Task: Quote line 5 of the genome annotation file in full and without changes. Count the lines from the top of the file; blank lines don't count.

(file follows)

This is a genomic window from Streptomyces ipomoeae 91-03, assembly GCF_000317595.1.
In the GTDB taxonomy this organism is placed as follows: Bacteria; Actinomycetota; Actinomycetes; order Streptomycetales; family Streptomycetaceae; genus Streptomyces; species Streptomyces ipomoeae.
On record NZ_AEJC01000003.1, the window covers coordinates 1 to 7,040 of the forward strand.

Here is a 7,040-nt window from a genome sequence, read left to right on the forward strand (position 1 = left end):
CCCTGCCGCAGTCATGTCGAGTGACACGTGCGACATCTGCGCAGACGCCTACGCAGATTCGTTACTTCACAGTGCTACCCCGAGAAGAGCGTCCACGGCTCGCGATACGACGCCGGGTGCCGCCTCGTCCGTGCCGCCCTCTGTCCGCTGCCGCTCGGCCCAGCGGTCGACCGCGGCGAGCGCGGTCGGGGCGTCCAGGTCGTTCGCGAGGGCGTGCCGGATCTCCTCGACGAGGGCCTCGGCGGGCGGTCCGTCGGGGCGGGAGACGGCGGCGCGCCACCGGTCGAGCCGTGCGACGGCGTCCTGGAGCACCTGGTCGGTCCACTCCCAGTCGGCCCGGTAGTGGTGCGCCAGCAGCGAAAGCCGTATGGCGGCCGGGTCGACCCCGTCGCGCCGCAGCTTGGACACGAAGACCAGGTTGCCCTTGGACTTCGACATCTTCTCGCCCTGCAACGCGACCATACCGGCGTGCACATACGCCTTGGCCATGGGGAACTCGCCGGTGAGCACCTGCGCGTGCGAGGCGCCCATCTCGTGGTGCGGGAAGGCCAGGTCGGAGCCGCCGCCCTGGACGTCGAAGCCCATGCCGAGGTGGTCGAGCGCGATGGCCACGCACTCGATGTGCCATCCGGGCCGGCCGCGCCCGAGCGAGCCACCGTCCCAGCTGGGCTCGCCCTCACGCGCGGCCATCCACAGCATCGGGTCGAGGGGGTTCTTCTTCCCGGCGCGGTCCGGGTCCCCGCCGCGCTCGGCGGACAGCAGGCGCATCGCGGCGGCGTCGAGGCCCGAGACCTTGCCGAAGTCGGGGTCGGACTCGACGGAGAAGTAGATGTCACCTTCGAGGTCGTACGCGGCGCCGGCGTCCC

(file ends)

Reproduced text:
CCCTGCCGCAGTCATGTCGAGTGACACGTGCGACATCTGCGCAGACGCCTACGCAGATTCGTTACTTCACAGTGCTACCCCGAGAAGAGCGTCCACGGCTCGCGATACGACGCCGGGTGCCGCCTCGTCCGTGCCGCCCTCTGTCCGCTGCCGCTCGGCCCAGCGGTCGACCGCGGCGAGCGCGGTCGGGGCGTCCAGGTCGTTCGCGAGGGCGTGCCGGATCTCCTCGACGAGGGCCTCGGCGGGCGGTCCGTCGGGGCGGGAGACGGCGGCGCGCCACCGGTCGAGCCGTGCGACGGCGTCCTGGAGCACCTGGTCGGTCCACTCCCAGTCGGCCCGGTAGTGGTGCGCCAGCAGCGAAAGCCGTATGGCGGCCGGGTCGACCCCGTCGCGCCGCAGCTTGGACACGAAGACCAGGTTGCCCTTGGACTTCGACATCTTCTCGCCCTGCAACGCGACCATACCGGCGTGCACATACGCCTTGGCCATGGGGAACTCGCCGGTGAGCACCTGCGCGTGCGAGGCGCCCATCTCGTGGTGCGGGAAGGCCAGGTCGGAGCCGCCGCCCTGGACGTCGAAGCCCATGCCGAGGTGGTCGAGCGCGATGGCCACGCACTCGATGTGCCATCCGGGCCGGCCGCGCCCGAGCGAGCCACCGTCCCAGCTGGGCTCGCCCTCACGCGCGGCCATCCACAGCATCGGGTCGAGGGGGTTCTTCTTCCCGGCGCGGTCCGGGTCCCCGCCGCGCTCGGCGGACAGCAGGCGCATCGCGGCGGCGTCGAGGCCCGAGACCTTGCCGAAGTCGGGGTCGGACTCGACGGAGAAGTAGATGTCACCTTCGAGGTCGTACGCGGCGCCGGCGTCCC